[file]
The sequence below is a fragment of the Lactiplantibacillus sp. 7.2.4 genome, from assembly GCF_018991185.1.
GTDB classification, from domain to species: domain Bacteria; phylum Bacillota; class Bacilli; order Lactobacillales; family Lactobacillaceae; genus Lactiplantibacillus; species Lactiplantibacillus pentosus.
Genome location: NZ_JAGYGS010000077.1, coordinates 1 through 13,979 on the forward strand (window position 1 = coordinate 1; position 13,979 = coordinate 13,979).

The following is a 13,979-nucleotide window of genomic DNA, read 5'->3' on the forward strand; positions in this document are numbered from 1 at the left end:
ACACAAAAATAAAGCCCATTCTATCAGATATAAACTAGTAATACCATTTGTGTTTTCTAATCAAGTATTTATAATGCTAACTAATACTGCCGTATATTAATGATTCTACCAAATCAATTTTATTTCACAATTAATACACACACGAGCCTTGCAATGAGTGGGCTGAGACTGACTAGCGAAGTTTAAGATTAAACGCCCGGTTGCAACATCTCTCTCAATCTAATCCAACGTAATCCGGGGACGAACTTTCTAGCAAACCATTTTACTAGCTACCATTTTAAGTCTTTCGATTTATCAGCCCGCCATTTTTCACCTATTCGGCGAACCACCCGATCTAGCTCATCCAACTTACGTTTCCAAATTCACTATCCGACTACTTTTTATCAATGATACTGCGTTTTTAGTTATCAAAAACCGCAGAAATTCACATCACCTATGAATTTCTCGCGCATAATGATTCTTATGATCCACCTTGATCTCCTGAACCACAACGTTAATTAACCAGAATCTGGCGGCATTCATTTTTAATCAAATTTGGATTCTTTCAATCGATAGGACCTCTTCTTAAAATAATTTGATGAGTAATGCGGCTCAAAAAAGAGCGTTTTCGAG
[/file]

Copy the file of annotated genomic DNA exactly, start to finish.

The sequence below is a fragment of the Lactiplantibacillus sp. 7.2.4 genome, from assembly GCF_018991185.1.
GTDB classification, from domain to species: domain Bacteria; phylum Bacillota; class Bacilli; order Lactobacillales; family Lactobacillaceae; genus Lactiplantibacillus; species Lactiplantibacillus pentosus.
Genome location: NZ_JAGYGS010000077.1, coordinates 1 through 13,979 on the forward strand (window position 1 = coordinate 1; position 13,979 = coordinate 13,979).

The following is a 13,979-nucleotide window of genomic DNA, read 5'->3' on the forward strand; positions in this document are numbered from 1 at the left end:
ACACAAAAATAAAGCCCATTCTATCAGATATAAACTAGTAATACCATTTGTGTTTTCTAATCAAGTATTTATAATGCTAACTAATACTGCCGTATATTAATGATTCTACCAAATCAATTTTATTTCACAATTAATACACACACGAGCCTTGCAATGAGTGGGCTGAGACTGACTAGCGAAGTTTAAGATTAAACGCCCGGTTGCAACATCTCTCTCAATCTAATCCAACGTAATCCGGGGACGAACTTTCTAGCAAACCATTTTACTAGCTACCATTTTAAGTCTTTCGATTTATCAGCCCGCCATTTTTCACCTATTCGGCGAACCACCCGATCTAGCTCATCCAACTTACGTTTCCAAATTCACTATCCGACTACTTTTTATCAATGATACTGCGTTTTTAGTTATCAAAAACCGCAGAAATTCACATCACCTATGAATTTCTCGCGCATAATGATTCTTATGATCCACCTTGATCTCCTGAACCACAACGTTAATTAACCAGAATCTGGCGGCATTCATTTTTAATCAAATTTGGATTCTTTCAATCGATAGGACCTCTTCTTAAAATAATTTGATGAGTAATGCGGCTCAAAAAAGAGCGTTTTCGAG